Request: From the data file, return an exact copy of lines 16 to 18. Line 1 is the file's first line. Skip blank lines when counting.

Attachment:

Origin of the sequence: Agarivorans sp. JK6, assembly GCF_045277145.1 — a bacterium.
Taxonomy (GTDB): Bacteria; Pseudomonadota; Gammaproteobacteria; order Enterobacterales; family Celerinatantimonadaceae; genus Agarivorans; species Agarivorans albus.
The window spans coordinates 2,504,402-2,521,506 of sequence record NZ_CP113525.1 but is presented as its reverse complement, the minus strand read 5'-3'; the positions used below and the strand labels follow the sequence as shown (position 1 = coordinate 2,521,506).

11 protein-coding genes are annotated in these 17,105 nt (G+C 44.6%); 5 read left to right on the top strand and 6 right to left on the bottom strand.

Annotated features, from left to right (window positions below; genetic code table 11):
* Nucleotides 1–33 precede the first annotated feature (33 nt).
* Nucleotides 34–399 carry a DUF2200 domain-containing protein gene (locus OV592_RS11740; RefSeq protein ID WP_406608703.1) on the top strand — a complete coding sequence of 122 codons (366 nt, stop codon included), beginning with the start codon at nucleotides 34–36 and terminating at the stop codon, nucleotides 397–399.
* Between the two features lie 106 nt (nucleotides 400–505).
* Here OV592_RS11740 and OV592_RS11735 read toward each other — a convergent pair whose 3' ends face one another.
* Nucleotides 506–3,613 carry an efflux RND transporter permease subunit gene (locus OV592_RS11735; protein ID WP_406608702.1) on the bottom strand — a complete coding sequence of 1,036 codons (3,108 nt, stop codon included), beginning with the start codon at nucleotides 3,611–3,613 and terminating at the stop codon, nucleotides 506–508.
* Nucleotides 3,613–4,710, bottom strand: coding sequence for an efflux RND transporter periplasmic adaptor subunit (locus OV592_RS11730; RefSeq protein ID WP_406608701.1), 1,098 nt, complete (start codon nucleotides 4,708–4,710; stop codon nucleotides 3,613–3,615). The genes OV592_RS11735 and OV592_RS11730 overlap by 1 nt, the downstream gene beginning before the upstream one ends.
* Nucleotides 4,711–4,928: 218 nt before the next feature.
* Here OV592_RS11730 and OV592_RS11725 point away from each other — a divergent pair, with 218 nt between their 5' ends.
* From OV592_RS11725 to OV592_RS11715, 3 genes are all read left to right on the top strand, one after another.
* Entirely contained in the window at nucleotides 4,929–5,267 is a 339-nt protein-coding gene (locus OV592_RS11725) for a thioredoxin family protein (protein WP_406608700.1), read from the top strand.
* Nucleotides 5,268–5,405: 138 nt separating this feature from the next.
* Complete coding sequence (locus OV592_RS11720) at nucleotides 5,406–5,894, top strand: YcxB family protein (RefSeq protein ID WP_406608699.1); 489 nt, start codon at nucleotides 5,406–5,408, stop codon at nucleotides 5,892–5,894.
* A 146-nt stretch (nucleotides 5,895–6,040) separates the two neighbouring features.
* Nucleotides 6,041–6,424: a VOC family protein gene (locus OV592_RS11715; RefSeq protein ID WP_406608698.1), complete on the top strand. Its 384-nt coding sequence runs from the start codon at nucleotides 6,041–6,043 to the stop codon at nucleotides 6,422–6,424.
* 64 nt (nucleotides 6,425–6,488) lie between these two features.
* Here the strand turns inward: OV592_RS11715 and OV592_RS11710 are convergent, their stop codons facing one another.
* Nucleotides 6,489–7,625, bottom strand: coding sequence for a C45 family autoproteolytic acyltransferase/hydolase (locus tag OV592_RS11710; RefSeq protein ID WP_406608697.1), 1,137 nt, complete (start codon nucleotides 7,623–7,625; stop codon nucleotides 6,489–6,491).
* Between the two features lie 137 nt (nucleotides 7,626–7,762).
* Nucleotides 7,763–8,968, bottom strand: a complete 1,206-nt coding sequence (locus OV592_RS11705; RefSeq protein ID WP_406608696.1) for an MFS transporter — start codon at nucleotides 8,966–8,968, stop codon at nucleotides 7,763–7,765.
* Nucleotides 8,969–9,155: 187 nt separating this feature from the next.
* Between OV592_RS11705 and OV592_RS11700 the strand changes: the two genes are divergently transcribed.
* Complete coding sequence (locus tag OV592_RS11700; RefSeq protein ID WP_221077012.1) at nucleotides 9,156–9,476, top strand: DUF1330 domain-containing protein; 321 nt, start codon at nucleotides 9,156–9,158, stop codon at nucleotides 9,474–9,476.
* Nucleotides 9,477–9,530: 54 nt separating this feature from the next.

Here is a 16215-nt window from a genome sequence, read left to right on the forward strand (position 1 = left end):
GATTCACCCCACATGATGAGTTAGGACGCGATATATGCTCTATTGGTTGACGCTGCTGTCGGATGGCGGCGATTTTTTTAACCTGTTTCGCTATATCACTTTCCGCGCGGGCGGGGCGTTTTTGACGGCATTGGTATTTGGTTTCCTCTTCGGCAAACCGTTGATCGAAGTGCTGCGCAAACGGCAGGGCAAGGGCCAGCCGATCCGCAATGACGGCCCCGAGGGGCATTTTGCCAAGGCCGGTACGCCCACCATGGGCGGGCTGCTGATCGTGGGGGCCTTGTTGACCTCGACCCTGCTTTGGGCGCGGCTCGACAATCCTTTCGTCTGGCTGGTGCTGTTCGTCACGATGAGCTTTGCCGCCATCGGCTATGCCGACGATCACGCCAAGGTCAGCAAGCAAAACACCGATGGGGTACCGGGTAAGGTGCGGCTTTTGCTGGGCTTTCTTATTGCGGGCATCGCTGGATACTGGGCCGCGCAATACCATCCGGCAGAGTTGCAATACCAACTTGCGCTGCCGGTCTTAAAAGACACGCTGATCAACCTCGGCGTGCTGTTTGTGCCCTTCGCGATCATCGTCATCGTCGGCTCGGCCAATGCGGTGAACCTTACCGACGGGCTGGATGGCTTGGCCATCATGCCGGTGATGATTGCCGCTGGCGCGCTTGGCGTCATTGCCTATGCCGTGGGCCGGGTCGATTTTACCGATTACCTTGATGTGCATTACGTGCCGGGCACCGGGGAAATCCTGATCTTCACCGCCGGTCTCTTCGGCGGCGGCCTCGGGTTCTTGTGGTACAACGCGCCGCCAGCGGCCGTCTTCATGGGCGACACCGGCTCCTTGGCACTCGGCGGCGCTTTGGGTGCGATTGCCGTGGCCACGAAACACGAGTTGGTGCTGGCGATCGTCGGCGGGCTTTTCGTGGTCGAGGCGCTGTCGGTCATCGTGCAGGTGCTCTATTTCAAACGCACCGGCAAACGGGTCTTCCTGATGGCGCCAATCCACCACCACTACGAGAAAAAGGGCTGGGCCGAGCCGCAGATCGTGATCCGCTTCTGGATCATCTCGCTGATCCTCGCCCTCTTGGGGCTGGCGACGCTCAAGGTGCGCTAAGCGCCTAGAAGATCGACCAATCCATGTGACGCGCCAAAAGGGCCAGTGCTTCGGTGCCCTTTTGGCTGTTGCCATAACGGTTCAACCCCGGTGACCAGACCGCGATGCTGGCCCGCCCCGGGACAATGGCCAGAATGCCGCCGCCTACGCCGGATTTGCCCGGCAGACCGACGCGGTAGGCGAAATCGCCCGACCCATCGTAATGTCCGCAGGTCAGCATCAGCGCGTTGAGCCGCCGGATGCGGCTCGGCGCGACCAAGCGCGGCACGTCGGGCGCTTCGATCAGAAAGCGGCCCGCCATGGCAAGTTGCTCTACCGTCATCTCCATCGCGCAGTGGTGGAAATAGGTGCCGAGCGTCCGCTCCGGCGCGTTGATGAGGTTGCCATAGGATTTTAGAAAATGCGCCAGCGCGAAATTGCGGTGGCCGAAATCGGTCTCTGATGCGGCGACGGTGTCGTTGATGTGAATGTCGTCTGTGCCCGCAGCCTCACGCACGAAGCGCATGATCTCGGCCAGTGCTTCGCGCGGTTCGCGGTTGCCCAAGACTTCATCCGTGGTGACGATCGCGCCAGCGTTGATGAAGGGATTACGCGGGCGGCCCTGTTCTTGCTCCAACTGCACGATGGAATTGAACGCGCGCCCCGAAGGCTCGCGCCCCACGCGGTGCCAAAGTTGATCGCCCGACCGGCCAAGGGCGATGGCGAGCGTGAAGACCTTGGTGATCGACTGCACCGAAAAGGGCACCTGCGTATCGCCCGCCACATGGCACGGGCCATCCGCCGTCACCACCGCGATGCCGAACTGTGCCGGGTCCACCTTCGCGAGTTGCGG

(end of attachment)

* Nucleotides 5,268–5,405: 138 nt separating this feature from the next.
* Complete coding sequence (locus OV592_RS11720) at nucleotides 5,406–5,894, top strand: YcxB family protein (RefSeq protein ID WP_406608699.1); 489 nt, start codon at nucleotides 5,406–5,408, stop codon at nucleotides 5,892–5,894.
* A 146-nt stretch (nucleotides 5,895–6,040) separates the two neighbouring features.